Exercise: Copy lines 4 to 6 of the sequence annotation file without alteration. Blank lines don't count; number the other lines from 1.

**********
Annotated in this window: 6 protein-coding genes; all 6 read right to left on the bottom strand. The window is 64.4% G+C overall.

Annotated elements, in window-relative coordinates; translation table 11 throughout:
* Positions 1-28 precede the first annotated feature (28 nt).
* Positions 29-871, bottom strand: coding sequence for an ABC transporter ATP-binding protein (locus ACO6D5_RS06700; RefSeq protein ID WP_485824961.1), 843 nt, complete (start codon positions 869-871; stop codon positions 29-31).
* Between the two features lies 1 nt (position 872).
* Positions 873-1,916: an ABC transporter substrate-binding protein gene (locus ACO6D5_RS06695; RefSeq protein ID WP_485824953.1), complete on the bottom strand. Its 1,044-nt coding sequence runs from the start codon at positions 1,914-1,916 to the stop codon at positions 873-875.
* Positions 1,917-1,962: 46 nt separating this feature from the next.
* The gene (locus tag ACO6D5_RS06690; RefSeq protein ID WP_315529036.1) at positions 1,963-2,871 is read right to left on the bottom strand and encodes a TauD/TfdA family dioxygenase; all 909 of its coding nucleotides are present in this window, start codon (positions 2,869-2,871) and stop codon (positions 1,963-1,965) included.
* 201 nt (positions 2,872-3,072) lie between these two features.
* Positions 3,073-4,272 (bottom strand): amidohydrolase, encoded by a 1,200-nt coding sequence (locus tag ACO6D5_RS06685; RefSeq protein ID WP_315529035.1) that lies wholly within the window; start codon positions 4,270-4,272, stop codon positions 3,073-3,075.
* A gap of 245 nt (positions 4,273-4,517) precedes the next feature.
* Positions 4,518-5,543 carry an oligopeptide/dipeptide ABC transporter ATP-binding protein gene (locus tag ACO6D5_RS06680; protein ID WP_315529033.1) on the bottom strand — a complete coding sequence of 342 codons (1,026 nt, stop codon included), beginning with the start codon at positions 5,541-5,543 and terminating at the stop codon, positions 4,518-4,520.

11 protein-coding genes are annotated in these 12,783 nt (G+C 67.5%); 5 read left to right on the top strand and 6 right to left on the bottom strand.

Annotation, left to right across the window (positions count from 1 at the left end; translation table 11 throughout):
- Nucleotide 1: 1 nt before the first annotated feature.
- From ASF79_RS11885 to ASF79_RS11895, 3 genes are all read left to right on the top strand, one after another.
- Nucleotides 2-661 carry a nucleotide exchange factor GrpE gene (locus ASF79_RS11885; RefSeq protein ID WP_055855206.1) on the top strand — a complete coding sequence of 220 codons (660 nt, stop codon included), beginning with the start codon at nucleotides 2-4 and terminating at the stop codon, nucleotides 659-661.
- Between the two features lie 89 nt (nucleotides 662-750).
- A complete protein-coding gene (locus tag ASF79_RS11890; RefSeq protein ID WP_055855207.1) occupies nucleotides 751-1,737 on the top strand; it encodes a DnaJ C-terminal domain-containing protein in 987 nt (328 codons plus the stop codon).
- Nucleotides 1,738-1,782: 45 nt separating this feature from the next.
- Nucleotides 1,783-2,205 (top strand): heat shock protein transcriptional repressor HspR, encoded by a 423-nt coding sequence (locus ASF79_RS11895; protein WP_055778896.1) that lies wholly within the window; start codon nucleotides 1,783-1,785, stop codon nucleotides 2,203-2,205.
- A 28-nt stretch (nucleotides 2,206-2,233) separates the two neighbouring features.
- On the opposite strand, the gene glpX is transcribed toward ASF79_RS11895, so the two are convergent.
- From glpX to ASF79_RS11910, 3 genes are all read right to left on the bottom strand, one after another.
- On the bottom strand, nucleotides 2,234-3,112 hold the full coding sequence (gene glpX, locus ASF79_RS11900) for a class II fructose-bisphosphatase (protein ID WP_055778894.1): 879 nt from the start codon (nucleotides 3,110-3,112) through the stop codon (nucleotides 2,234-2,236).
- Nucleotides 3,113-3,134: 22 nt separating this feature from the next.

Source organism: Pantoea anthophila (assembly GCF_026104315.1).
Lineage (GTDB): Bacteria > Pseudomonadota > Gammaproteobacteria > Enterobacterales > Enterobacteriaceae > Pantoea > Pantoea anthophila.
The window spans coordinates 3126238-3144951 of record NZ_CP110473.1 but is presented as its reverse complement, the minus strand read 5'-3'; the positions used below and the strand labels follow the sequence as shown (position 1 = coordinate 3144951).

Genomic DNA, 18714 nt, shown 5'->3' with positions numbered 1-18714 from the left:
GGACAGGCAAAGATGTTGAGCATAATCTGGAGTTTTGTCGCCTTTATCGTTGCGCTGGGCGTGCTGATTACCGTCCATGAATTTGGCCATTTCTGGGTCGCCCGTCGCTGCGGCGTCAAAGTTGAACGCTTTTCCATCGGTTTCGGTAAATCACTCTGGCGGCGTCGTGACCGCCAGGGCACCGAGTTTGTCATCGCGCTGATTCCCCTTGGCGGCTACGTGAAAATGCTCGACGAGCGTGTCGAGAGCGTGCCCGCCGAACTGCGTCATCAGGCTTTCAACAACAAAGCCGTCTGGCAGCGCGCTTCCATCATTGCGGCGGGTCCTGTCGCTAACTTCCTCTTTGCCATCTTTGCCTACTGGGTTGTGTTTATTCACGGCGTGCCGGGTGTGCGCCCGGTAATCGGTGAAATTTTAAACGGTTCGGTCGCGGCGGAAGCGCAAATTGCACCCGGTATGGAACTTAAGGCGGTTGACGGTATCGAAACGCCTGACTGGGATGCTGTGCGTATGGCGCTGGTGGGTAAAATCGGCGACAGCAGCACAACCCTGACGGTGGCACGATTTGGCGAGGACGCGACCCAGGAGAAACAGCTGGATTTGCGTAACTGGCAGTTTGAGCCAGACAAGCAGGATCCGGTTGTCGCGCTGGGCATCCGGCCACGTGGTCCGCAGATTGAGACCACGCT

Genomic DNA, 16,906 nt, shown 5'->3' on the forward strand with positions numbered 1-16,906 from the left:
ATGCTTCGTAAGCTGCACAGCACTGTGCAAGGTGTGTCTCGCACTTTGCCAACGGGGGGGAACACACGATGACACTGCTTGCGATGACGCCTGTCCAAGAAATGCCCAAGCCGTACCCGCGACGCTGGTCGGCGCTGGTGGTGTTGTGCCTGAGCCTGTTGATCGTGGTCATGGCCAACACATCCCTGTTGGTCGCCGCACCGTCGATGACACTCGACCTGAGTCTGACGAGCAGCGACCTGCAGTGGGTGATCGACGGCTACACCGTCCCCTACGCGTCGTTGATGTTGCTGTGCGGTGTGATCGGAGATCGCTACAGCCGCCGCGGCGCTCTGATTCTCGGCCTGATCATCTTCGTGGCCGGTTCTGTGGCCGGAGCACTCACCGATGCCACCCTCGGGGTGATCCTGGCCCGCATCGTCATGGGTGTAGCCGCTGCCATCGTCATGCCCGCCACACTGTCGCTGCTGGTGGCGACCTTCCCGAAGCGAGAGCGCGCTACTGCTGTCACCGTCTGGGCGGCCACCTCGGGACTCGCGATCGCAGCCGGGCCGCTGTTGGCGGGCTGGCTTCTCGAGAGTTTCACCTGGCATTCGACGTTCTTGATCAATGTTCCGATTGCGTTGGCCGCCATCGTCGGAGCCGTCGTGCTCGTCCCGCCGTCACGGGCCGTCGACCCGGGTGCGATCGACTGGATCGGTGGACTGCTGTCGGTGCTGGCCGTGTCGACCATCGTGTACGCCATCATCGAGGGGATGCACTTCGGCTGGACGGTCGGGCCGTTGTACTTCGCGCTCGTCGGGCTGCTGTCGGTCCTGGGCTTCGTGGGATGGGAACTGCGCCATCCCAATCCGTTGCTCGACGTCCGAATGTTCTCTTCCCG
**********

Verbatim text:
* Positions 29-871, bottom strand: coding sequence for an ABC transporter ATP-binding protein (locus ACO6D5_RS06700; RefSeq protein ID WP_485824961.1), 843 nt, complete (start codon positions 869-871; stop codon positions 29-31).
* Between the two features lies 1 nt (position 872).
* Positions 873-1,916: an ABC transporter substrate-binding protein gene (locus ACO6D5_RS06695; RefSeq protein ID WP_485824953.1), complete on the bottom strand. Its 1,044-nt coding sequence runs from the start codon at positions 1,914-1,916 to the stop codon at positions 873-875.